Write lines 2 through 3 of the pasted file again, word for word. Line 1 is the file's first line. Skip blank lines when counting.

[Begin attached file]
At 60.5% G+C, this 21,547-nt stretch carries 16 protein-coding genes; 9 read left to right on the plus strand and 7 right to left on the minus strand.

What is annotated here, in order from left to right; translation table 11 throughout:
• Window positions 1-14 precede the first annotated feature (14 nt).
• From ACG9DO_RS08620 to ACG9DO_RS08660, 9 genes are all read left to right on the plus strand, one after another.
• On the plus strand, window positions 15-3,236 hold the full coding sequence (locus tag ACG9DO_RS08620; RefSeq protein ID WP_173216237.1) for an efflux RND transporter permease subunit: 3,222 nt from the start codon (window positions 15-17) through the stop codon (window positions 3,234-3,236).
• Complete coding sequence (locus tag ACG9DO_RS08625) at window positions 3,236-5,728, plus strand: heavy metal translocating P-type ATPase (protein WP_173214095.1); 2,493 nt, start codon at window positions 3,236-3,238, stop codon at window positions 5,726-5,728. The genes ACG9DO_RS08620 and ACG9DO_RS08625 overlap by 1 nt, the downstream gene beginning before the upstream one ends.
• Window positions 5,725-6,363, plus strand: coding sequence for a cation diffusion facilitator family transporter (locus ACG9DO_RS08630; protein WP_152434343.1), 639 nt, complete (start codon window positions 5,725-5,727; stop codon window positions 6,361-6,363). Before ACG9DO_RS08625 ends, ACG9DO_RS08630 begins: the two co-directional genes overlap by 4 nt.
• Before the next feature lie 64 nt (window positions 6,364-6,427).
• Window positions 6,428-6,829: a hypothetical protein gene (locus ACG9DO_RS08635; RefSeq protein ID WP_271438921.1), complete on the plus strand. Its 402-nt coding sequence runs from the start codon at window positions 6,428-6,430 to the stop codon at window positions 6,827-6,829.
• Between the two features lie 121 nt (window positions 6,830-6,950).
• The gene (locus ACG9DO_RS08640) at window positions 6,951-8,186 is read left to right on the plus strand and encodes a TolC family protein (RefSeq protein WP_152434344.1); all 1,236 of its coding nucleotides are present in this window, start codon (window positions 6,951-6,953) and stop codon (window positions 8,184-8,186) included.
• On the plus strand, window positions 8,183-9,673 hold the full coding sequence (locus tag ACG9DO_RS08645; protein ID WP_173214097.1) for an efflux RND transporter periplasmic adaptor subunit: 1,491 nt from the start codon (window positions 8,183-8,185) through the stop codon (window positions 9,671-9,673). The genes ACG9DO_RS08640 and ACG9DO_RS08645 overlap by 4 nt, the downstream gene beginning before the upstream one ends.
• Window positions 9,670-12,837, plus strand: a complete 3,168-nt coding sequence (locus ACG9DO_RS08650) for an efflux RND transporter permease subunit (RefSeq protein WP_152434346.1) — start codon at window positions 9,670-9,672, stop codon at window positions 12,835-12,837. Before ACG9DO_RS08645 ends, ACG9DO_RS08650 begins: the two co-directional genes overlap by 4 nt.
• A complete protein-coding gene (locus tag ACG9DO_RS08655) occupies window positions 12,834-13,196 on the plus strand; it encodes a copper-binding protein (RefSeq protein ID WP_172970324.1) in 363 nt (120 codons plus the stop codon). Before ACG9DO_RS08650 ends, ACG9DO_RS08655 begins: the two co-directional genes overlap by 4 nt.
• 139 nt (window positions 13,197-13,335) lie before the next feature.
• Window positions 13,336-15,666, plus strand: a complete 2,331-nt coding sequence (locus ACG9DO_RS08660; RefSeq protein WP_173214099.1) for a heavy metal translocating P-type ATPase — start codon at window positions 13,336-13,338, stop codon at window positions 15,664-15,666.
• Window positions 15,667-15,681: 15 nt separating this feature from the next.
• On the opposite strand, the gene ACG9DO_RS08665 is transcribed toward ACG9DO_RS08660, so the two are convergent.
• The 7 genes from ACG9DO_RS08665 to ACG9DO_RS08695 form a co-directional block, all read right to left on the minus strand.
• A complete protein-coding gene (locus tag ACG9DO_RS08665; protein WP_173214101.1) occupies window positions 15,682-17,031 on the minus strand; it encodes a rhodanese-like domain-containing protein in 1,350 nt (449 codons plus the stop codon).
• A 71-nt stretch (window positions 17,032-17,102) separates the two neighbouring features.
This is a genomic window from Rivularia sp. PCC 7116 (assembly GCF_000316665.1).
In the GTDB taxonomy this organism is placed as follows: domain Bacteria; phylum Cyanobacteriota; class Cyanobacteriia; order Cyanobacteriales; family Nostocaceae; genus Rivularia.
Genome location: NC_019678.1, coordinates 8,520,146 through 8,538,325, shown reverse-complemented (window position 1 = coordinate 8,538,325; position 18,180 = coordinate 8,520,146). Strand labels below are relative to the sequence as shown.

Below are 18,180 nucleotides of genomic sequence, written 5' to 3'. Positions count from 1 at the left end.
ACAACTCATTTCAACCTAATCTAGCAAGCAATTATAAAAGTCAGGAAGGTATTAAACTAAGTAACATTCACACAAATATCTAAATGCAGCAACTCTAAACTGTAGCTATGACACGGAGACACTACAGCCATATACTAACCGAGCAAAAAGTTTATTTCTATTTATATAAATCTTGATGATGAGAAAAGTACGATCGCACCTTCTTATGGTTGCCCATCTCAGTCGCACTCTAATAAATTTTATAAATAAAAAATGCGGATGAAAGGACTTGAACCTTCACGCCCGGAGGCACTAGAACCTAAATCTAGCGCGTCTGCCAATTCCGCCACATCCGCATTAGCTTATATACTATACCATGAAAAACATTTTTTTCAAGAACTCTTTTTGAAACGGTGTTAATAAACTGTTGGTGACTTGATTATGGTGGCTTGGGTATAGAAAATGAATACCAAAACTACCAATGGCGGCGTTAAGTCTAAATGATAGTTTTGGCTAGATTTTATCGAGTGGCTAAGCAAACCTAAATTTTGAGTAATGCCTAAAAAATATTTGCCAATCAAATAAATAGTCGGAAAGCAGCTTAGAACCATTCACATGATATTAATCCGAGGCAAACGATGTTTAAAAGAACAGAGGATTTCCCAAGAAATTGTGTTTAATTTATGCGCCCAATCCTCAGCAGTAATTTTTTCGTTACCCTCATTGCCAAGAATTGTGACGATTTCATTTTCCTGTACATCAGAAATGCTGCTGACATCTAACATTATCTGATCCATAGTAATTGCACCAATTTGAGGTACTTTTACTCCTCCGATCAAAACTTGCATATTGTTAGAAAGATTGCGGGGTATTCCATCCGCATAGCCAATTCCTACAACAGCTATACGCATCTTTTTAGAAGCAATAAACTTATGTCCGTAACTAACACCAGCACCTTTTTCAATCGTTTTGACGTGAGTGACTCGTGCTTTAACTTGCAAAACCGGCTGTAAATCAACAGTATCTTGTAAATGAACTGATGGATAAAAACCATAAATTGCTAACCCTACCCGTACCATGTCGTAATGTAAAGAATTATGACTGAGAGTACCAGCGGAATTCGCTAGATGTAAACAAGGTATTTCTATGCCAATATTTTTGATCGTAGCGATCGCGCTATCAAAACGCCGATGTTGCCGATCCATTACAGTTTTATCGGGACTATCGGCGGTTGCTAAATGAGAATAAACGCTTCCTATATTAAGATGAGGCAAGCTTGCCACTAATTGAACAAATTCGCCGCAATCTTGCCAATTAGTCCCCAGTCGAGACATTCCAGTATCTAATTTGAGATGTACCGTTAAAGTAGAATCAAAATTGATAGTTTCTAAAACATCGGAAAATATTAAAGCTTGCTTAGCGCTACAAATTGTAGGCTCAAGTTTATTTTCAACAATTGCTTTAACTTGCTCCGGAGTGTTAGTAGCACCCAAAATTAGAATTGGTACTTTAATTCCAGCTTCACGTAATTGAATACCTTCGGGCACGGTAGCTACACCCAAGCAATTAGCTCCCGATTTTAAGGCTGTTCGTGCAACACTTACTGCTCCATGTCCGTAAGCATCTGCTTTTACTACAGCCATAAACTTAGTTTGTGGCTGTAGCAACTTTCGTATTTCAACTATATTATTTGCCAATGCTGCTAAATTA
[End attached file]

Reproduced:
What is annotated here, in order from left to right; translation table 11 throughout:
• Window positions 1-14 precede the first annotated feature (14 nt).